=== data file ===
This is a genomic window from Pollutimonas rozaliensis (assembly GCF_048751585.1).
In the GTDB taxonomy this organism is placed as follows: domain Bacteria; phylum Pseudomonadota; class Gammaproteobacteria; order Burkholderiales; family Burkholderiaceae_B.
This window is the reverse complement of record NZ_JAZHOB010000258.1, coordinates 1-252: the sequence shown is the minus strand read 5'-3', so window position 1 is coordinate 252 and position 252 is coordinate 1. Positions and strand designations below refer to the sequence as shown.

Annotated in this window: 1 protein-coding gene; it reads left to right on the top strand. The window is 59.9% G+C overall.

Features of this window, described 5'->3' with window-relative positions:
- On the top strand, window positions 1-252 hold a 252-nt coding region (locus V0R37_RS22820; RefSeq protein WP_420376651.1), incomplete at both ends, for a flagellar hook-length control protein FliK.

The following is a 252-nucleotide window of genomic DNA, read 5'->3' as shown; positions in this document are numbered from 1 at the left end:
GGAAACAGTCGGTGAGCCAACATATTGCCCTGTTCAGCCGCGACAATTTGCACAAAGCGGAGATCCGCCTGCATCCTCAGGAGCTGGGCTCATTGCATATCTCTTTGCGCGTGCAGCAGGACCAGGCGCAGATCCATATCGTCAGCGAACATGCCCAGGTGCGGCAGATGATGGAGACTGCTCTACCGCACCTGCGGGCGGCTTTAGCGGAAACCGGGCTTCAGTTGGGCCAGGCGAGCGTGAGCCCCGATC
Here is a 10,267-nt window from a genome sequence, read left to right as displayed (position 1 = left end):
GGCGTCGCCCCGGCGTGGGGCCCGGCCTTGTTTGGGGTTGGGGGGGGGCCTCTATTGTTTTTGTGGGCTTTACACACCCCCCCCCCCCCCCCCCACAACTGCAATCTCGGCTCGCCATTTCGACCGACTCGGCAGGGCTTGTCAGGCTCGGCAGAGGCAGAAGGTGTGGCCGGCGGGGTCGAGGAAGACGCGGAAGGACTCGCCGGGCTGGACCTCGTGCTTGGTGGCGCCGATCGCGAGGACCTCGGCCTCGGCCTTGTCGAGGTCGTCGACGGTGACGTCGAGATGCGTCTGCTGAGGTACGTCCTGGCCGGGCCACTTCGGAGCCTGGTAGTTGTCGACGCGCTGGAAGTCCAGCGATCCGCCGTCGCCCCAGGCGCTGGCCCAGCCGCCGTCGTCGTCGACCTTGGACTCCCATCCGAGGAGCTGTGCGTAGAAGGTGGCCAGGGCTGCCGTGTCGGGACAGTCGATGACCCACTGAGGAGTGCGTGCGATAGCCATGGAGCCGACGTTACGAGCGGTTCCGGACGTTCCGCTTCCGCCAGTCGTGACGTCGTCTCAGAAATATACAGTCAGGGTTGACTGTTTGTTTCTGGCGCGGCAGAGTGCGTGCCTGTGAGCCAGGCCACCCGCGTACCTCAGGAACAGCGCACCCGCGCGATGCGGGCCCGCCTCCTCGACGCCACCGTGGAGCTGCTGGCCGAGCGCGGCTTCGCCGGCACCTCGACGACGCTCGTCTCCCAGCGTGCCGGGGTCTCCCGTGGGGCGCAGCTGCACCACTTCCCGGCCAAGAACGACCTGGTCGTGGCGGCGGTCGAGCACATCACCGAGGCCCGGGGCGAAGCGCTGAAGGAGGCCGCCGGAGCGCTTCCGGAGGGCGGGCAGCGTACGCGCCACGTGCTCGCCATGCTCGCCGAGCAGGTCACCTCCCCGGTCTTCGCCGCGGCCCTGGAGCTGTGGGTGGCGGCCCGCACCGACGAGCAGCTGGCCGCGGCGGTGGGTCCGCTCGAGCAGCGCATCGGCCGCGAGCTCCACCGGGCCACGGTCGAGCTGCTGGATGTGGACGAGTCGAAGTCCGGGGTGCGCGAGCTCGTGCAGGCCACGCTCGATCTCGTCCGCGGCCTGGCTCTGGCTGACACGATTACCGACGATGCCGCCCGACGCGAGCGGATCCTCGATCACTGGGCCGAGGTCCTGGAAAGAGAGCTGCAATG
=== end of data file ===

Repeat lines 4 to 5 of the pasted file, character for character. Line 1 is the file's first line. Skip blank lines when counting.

Annotated in this window: 1 protein-coding gene; it reads left to right on the top strand. The window is 59.9% G+C overall.

Features of this window, described 5'->3' with window-relative positions: